3D printing is one of the trendiest technologies. There is no newspaper, television or digital magazine that does not talk, day after day, about aspects related to a technology that is revolutionizing multiple sectors.
Therefore, to understand the future of 3D printing it is necessary to analyze some of the advances that this technology has deployed in recent years:
- In 2016 the supply of 3D printers worldwide will exceed 5.6 million, according to Gartner.
- The first 3D printed aircraft has been designed and planned at the University of Southampton. The plane, which is unmanned, is being built in seven days on a budget of €7,000.
- A prosthetic hand has been built for a child thanks to a 3D printer. It was in Madrid and has caused the price of the prosthesis to go from 6,000 to 40 euros.
- Local Motors has presented a 3D printed car.
- In 2012, the first prosthetic implant of a 3D printed jaw was performed.
- A Chinese company has created a 3D printer that can build 10 houses in 24 hours.
- Foodini, the first 3D food printer, is a Spanish product.
- The first 3D cooking robot, Oskook, which goes a step further and allows cooking food as it is printed, is also being built in our country.
However, although it seems that 3D printing is something recent, the first 3D printing method was created by Charles Hull in 1983. It is stereolithography, an additive manufacturing process using resin and ultraviolet light.
What is 3D printing
3D printing is a group of additive manufacturing technologies in which a three-dimensional object is created by superimposing successive layers of material. For this reason, it is also known as additive manufacturing or additive manufacturing.
The interesting thing is that 3D printing does not require molds or tooling of any kind to superimpose the layers of the material being used.
To print in 3D it is therefore necessary to have:
- A 3d printer.
- CAD software (Computer-aided design or computer-aided design).
A 3D printer in every home?
Those who are already adopting 3D printers have experienced the time and cost savings in product creation. So, as the speed of the printer increases and the range of materials expands, an increasing number of products will be born. And new markets will be affected by 3D printing.
So one of the most interesting debates going on is whether in the medium term there will be a 3D printer in every home.
On the one hand, there are those who claim that homes will have a 3D printer. The reduction in costs combined with a revolution in materials would mean that it would be possible to install a 3D printer in every home. Something similar to what happens today with inkjet printers.
However, there is another current that suggests that the revolution will be so extensive and will affect so many sectors that it will be very difficult to have the right printers for everyone. Or the materials needed for such printing.
Instead, spaces would emerge where the printed results could be acquired without the need for the machinery, materials, design and knowledge necessary for 3D printing.
Where 3D printing is heading
3D printing is at the heart of the fourth industrial revolution. That is why the main forecasts point to the trend that the 3D printing market will triple and reach 21 billion dollars by 2020.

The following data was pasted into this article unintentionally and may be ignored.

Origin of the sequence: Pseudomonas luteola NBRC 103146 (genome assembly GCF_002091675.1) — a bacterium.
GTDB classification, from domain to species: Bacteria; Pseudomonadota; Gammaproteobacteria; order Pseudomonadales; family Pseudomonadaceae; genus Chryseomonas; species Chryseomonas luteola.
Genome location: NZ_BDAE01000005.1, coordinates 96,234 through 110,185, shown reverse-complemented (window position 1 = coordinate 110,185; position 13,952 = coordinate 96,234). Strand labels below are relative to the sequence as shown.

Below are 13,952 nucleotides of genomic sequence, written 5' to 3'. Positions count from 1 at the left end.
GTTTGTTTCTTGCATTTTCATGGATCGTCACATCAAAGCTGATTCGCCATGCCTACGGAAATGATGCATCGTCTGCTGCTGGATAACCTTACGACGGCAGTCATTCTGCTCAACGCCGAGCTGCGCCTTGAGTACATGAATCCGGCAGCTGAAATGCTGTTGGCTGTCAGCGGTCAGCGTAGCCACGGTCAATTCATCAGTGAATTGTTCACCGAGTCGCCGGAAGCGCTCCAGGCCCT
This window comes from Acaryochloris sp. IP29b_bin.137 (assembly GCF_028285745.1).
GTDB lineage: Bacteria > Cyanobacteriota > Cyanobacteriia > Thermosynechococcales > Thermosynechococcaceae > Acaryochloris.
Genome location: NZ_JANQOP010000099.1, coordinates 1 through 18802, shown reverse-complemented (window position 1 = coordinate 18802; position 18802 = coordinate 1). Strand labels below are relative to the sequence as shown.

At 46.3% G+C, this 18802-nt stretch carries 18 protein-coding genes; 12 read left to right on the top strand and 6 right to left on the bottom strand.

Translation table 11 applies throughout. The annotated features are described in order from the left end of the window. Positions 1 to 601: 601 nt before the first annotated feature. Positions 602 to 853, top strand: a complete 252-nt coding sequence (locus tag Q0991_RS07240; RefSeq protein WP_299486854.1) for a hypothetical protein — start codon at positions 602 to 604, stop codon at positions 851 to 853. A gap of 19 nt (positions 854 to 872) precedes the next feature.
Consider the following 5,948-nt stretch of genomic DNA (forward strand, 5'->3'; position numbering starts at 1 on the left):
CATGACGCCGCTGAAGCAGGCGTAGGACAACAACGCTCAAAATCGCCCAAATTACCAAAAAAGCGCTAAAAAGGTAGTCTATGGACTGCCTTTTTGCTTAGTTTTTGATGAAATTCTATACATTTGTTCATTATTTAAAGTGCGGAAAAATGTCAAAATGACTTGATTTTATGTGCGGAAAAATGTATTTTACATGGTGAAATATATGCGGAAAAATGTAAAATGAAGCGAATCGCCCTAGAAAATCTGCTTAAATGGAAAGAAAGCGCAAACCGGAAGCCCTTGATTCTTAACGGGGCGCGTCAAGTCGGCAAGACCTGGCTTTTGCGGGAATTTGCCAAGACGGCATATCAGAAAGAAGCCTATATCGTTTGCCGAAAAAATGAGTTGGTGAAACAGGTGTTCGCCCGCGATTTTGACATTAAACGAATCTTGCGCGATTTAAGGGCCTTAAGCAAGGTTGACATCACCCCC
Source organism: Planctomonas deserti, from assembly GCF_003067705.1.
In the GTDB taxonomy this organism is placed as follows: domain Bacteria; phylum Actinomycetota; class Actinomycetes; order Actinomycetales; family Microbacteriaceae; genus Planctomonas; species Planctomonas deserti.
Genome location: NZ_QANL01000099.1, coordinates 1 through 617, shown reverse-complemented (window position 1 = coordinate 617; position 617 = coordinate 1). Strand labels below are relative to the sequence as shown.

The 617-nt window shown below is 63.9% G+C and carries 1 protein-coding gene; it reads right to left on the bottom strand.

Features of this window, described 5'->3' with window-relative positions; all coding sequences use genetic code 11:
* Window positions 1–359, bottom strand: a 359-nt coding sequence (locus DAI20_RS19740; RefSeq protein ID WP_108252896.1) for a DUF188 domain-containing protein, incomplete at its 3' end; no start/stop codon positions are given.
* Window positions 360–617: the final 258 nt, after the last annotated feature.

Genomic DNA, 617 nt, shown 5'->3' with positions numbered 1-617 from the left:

These figures are supported by the facts. Materials and services associated with 3D printers grew by almost 20% in 2015 in the USA compared to the previous year. A market that currently stands at 2.5 billion dollars.
However, we can’t even guess at the advances that will be made thanks to 3D printing and the fourth industrial revolution. Some trends point to a future in which ideas such as the following will be normal:
There is going to be a revolution in food. It is no longer just that NASA wants astronauts to print their food in space. In addition, we will be able to have personalized menus that guarantee the right amount of nutrients for each person.
In terms of health, we will see unimaginable advances. Various prostheses have already been printed with great success. In addition, Princeton University has succeeded in creating a 3D printed ear that allows us to hear frequencies that go beyond those that our ears can currently hear. This is not to mention the possibilities of facial reconstruction on which they are already working.
Advances in biomedicine made possible by 3D printers, together with other technologies, are breaking many medical schemes of the past by providing solutions to previously unsolvable challenges. For example, the possibility of being scanned three-dimensionally to be used as a medical record is being considered.
We will be able to live in houses created with 3D printers. In fact, the European Space Agency itself wants to build a lunar station using 3D printing without having to transfer materials from Earth.
It will be possible to replicate products from any productive sector. From 3D printed suits to replicas of cars or parts from any industry. In this way, it will not be necessary to have a stock, something that changes the entire industry as we have known it.
Impressive advances in robotics. For example, MIT is currently working on a technique to create robots that can self-replicate and self-repair. To this end, they have developed the first 3D printing technique for robotics that allows the printing of solid and liquid materials at the same time, the first step towards achieving this.